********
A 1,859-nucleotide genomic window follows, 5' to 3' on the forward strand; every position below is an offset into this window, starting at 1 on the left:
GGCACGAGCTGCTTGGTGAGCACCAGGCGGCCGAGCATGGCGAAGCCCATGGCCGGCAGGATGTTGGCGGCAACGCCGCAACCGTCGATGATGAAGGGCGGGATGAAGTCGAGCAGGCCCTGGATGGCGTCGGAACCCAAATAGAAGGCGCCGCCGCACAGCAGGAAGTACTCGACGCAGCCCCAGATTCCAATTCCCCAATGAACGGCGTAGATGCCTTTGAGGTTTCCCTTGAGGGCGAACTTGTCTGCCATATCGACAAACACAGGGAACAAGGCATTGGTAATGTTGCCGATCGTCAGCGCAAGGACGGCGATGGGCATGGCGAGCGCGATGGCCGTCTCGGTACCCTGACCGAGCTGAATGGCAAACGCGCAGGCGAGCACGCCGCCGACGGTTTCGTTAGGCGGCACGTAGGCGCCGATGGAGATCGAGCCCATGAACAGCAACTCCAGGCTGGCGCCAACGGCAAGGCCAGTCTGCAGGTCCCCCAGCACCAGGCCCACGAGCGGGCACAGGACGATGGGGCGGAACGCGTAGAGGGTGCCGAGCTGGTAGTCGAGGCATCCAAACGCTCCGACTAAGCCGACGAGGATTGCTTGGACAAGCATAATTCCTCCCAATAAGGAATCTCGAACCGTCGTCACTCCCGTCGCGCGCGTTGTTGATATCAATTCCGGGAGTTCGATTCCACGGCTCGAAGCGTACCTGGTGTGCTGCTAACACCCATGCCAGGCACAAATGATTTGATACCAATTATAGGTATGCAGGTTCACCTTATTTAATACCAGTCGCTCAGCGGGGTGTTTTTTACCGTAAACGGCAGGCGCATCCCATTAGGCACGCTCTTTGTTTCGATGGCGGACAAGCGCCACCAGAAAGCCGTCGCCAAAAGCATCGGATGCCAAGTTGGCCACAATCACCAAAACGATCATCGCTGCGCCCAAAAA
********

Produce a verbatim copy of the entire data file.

A 1,859-nucleotide genomic window follows, 5' to 3' on the forward strand; every position below is an offset into this window, starting at 1 on the left:
GGCACGAGCTGCTTGGTGAGCACCAGGCGGCCGAGCATGGCGAAGCCCATGGCCGGCAGGATGTTGGCGGCAACGCCGCAACCGTCGATGATGAAGGGCGGGATGAAGTCGAGCAGGCCCTGGATGGCGTCGGAACCCAAATAGAAGGCGCCGCCGCACAGCAGGAAGTACTCGACGCAGCCCCAGATTCCAATTCCCCAATGAACGGCGTAGATGCCTTTGAGGTTTCCCTTGAGGGCGAACTTGTCTGCCATATCGACAAACACAGGGAACAAGGCATTGGTAATGTTGCCGATCGTCAGCGCAAGGACGGCGATGGGCATGGCGAGCGCGATGGCCGTCTCGGTACCCTGACCGAGCTGAATGGCAAACGCGCAGGCGAGCACGCCGCCGACGGTTTCGTTAGGCGGCACGTAGGCGCCGATGGAGATCGAGCCCATGAACAGCAACTCCAGGCTGGCGCCAACGGCAAGGCCAGTCTGCAGGTCCCCCAGCACCAGGCCCACGAGCGGGCACAGGACGATGGGGCGGAACGCGTAGAGGGTGCCGAGCTGGTAGTCGAGGCATCCAAACGCTCCGACTAAGCCGACGAGGATTGCTTGGACAAGCATAATTCCTCCCAATAAGGAATCTCGAACCGTCGTCACTCCCGTCGCGCGCGTTGTTGATATCAATTCCGGGAGTTCGATTCCACGGCTCGAAGCGTACCTGGTGTGCTGCTAACACCCATGCCAGGCACAAATGATTTGATACCAATTATAGGTATGCAGGTTCACCTTATTTAATACCAGTCGCTCAGCGGGGTGTTTTTTACCGTAAACGGCAGGCGCATCCCATTAGGCACGCTCTTTGTTTCGATGGCGGACAAGCGCCACCAGAAAGCCGTCGCCAAAAGCATCGGATGCCAAGTTGGCCACAATCACCAAAACGATCATCGCTGCGCCCAAAAA